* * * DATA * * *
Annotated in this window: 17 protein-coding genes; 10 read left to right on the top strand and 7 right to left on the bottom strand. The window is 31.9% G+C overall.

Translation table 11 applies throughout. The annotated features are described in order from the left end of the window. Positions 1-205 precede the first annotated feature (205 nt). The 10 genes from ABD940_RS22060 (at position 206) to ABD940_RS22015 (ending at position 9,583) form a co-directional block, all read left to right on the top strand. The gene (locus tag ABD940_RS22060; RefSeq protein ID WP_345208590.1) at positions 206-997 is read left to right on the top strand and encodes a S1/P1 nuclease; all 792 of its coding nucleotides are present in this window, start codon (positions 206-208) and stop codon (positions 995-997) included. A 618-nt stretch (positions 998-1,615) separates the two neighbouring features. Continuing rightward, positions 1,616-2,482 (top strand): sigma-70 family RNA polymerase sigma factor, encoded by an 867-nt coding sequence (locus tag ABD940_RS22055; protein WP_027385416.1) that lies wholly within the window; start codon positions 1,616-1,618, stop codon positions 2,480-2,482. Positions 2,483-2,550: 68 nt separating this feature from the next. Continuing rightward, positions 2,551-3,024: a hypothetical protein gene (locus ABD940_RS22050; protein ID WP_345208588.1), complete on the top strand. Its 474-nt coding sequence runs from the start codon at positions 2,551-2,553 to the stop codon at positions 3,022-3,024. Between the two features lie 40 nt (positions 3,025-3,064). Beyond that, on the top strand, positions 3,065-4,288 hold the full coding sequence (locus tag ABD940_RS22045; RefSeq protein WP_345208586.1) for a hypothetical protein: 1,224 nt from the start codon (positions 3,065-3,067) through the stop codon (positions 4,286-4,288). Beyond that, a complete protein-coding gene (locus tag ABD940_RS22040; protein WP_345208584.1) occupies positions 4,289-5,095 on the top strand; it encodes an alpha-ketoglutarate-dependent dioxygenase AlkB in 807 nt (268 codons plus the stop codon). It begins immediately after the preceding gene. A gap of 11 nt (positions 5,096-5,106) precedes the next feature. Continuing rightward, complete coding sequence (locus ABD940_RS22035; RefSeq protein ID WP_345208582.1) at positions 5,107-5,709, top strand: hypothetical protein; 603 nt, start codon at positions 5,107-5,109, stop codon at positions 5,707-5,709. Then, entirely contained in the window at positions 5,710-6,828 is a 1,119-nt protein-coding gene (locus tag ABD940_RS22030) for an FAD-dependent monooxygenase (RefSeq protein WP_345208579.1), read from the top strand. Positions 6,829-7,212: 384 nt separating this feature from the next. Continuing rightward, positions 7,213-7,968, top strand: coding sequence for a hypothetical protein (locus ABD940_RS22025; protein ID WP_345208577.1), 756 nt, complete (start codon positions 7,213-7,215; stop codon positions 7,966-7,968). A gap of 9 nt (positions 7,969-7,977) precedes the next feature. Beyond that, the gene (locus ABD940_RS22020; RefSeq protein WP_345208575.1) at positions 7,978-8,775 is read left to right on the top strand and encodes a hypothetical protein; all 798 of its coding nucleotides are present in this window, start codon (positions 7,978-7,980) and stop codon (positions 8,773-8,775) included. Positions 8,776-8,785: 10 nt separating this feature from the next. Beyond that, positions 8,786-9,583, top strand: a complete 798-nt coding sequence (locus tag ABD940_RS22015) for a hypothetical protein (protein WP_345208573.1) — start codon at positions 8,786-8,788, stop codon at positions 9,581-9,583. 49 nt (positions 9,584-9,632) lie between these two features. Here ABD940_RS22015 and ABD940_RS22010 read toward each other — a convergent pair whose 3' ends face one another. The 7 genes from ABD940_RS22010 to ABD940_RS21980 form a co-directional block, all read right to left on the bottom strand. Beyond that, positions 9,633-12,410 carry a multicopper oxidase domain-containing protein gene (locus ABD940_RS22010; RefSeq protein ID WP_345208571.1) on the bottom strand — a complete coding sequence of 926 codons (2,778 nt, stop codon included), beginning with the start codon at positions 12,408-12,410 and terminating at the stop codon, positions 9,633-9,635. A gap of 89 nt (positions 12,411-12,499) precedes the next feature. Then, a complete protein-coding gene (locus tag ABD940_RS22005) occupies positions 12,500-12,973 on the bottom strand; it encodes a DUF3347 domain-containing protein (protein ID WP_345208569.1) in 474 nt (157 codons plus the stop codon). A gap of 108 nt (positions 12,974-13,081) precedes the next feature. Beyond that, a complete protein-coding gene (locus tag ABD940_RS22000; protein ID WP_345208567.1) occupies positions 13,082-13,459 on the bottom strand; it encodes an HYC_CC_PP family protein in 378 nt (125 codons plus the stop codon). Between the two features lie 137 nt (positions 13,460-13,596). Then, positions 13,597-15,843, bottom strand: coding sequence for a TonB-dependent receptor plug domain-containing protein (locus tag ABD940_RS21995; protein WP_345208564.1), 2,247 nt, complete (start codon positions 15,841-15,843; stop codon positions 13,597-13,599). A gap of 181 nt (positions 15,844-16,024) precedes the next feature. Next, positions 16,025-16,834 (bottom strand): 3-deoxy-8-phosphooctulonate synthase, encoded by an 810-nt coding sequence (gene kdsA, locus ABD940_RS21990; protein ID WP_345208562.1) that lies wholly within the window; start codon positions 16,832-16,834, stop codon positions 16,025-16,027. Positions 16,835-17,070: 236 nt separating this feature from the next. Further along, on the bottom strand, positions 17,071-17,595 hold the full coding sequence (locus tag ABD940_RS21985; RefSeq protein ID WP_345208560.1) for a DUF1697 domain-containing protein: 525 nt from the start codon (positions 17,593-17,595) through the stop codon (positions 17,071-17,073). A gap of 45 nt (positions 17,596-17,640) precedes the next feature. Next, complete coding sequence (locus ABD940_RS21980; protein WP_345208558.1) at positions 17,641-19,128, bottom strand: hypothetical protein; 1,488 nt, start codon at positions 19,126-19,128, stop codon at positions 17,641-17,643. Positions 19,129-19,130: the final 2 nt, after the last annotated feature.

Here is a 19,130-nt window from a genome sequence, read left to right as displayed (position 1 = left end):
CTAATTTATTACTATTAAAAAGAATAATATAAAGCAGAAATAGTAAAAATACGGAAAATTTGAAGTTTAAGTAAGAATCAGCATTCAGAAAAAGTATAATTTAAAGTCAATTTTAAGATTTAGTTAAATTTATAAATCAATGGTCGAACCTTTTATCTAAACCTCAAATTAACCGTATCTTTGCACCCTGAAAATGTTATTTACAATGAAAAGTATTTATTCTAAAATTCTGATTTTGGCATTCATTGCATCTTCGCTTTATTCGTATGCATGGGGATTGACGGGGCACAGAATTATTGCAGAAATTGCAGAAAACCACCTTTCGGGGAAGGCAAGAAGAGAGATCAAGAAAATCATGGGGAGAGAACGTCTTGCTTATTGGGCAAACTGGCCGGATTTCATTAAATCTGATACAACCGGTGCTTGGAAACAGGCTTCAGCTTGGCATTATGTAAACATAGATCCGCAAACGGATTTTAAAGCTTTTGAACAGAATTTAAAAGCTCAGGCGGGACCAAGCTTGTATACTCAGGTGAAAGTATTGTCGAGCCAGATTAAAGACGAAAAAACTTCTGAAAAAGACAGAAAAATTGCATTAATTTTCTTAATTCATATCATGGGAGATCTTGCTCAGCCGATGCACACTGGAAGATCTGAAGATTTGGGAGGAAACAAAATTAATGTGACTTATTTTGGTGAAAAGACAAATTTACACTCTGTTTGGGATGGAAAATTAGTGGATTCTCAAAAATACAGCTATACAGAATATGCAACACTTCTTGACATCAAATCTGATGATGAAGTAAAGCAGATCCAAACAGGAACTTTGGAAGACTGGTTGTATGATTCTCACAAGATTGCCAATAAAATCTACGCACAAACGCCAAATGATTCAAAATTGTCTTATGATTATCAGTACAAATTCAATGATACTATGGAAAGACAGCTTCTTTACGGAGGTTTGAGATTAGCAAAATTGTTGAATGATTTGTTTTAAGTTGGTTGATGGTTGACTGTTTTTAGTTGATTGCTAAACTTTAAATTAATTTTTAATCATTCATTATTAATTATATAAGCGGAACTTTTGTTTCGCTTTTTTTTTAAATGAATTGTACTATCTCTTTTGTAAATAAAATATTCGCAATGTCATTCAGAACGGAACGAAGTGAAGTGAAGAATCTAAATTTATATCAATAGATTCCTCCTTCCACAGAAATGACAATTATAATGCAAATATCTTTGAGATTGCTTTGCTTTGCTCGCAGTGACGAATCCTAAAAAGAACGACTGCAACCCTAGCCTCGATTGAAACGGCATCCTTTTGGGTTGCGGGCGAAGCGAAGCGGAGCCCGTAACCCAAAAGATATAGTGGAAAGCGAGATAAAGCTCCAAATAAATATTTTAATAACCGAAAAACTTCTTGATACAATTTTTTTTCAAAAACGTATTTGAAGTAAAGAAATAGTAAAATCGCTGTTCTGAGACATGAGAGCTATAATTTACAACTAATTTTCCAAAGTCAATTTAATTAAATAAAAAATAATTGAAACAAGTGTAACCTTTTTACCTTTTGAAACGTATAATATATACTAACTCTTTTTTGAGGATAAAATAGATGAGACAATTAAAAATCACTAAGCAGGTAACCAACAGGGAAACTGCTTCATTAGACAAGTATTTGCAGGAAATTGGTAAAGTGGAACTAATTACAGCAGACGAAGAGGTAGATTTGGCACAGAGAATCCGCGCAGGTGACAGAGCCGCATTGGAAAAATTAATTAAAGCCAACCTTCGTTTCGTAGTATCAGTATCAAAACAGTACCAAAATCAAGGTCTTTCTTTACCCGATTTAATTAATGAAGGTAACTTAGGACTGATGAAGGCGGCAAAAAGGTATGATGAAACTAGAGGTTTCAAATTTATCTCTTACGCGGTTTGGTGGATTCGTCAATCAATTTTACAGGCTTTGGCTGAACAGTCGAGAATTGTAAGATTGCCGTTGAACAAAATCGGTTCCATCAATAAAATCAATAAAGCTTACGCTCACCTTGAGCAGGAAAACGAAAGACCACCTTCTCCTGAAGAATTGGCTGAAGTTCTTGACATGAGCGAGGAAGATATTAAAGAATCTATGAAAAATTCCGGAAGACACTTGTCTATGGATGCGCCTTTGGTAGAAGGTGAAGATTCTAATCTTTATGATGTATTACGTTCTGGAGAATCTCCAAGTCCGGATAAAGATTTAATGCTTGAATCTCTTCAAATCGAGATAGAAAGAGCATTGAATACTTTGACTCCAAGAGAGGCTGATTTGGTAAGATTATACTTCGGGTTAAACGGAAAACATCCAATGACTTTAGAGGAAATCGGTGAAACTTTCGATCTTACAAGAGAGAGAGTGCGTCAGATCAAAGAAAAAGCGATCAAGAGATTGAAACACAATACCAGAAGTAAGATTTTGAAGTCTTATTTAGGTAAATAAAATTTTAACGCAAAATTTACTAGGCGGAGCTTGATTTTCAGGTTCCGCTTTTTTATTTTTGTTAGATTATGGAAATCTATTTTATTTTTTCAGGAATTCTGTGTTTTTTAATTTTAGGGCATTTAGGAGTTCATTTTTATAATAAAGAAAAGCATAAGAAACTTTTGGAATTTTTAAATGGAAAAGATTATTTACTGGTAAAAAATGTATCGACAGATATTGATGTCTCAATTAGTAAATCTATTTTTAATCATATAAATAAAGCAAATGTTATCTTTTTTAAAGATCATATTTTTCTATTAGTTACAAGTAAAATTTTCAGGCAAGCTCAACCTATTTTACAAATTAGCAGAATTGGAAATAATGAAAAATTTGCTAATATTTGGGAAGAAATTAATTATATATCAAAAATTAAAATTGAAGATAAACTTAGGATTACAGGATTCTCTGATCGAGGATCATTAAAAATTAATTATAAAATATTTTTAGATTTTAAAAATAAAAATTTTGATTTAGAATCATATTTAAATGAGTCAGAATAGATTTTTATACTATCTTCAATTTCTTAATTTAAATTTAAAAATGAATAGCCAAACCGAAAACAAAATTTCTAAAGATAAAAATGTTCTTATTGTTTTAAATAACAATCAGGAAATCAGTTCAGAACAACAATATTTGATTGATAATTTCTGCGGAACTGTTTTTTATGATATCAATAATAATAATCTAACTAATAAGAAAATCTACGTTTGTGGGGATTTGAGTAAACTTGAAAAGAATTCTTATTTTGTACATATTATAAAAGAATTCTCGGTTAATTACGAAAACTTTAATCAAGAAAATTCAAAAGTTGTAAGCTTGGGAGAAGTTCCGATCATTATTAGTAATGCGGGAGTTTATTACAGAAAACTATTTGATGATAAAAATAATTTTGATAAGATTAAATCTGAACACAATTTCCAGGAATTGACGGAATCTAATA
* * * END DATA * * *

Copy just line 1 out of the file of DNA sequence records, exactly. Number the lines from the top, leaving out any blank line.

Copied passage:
Annotated in this window: 17 protein-coding genes; 10 read left to right on the top strand and 7 right to left on the bottom strand. The window is 31.9% G+C overall.